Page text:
You can not consider rent without thinking about food. Delicious yet cheap, Thai food can be affordable for most. This does come with the budget of reducing western and international brands or eating out at expensive luxury restaurants every other day. Food costs can vary by location, with islands and resort areas offering goods for higher prices while small family-friendly neighborhoods can provide tasty dishes for as low as $2. 

Thailand is home to street vendors selling fresh fruit and shakes from $0.50 to $1, making it an easy alternative to expensive supermarket goods. That said, not all food in Thailand is cheap. Western ingredients can leave you spending $15 for an imported bag of chips, which is why it is important to be mindful when it comes to reducing your food budget. 

Healthcare: 

Healthcare is another essential component when it comes to adding money to the rent you know you can afford. Thailand does not offer public health insurance, which means you need to get private insurance. Even then, the average cost of healthcare in Thailand is lower than in the United States, in caution that you do not require extra medical attention or everyday care (2). The best insurance comes from travelers home country, which is something to keep in mind

With cheap healthcare, a procedure that costs $25,000 in America can cost only $1500 in Bangkok (1). The main issue is that you will not always find English-speaking staff, besides when you’re in main tourist hubs. Be mindful that when considering the rent of your apartment, you can always go to local hospitals, as it is not 100% efficient to say that you will only find the best doctors at the most expensive location.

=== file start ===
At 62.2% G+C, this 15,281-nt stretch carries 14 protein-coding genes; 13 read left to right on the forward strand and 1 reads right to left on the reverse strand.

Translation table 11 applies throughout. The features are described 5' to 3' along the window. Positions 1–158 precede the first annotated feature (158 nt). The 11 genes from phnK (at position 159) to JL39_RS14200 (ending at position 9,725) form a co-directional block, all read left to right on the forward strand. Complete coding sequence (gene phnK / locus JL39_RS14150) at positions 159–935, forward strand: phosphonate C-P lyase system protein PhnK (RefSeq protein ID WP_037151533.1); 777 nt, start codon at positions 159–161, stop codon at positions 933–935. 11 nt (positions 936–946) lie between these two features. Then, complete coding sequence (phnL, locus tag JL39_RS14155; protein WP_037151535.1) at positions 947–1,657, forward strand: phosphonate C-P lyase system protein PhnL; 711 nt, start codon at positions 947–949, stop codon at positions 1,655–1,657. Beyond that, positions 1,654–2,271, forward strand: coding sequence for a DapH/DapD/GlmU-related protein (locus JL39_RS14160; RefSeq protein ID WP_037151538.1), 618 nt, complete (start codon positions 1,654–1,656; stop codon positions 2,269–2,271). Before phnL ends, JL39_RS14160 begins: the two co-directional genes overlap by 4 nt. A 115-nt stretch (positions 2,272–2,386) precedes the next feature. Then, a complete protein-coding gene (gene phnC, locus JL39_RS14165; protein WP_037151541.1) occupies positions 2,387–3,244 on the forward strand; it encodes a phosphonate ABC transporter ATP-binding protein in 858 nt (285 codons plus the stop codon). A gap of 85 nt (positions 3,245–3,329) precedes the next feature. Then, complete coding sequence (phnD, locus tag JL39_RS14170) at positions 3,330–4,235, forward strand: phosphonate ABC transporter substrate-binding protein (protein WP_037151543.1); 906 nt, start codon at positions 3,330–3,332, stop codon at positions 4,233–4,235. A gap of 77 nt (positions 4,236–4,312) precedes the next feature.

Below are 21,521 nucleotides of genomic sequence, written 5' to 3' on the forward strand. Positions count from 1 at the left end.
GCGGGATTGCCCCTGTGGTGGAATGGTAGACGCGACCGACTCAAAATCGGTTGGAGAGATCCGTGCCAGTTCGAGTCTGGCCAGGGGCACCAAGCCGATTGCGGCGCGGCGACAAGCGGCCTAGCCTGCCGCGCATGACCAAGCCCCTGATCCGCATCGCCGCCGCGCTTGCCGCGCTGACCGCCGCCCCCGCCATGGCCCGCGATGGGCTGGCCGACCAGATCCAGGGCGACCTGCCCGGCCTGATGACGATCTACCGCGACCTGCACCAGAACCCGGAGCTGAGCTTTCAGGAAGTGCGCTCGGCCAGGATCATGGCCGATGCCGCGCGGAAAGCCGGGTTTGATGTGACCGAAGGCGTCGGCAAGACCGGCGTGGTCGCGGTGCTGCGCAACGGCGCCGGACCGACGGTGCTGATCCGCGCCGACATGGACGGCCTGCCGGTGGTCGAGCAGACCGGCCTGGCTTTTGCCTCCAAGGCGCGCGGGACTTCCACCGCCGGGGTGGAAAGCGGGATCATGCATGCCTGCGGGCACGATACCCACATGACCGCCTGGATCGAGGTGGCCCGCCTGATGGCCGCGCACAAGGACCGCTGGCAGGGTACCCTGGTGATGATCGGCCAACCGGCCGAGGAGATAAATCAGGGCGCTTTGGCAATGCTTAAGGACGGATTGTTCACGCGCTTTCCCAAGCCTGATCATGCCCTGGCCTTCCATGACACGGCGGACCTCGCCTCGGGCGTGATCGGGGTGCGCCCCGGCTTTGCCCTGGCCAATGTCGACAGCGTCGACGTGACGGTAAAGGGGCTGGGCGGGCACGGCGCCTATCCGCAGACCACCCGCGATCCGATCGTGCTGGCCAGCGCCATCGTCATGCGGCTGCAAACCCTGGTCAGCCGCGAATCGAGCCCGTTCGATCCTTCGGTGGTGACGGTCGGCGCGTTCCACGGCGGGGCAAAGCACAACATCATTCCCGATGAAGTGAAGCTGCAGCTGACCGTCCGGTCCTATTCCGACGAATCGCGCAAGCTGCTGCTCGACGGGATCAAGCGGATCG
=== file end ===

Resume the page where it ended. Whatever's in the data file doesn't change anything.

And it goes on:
Most expats in Thailand rely on travel insurance or international health insurance, ranging from $40 per month to comprehensive plans that cost a few hundred dollars per month (1).

Taxes:

Another component added to rent is taxes. Once you have lived in Thailand for around 180 days/ six months, you need to start paying income taxes, regardless of whether you have a work visa or not (2). This includes domestic and international income (2). Just because you live abroad does not mean you can enjoy all facilities free of cost. 

Thailand has an income tax bracket similar to the United States, ranging from 0% to 35% (1). Americans can file taxes in the U.S. to avoid double taxation (1).

Conclusion

In addition to everyday expenses, rent comes with grocery shopping, entertainment, food, and taxes. While working to make an intercontinental move, it is important to consider all options before making a life-changing decision (1).

Not only do you need to pay to travel and ship all your belongings across the globe, but you need to look into the varying prices of rent in different regions of Thailand and components that are or are not offered. Transportation, convenient shopping, and commuting to work are important aspects to consider.

Thailand is not the cheapest place in the world to live. However, it can be inexpensive if you make it that way; cheap apartments and way of life can be a considerate option. However, if you make a good amount, Thailand is an excellent place to invest in a luxurious apartment that fits all your needs. From facilities to skyline or mountainous views, you will never be left unsatisfied.


References

1. Glass, Mitch. Cost Of Living In Thailand – How Much For Rent, Food & Entertainment. Money Crashers. [Online] July 19, 2021. https://www.moneycrashers.com/cost-of-living-thailand/.

2. Silva, Derek. How To Retire Tn Thailand. SmartAsset. [Online] March 24, 2021. https://smartasset.com/retirement/how-to-retire-in-thailand/.

Jordan Sully

I'm a Thailand fanatic who has been traveling to the Kingdom since 2017. The country has given me so much, this is my small way of giving back. I hope the articles on this site help you to learn more about Thailand and inspire your next adventure to The Land of Smiles. Thanks for checking out ThaiGuider!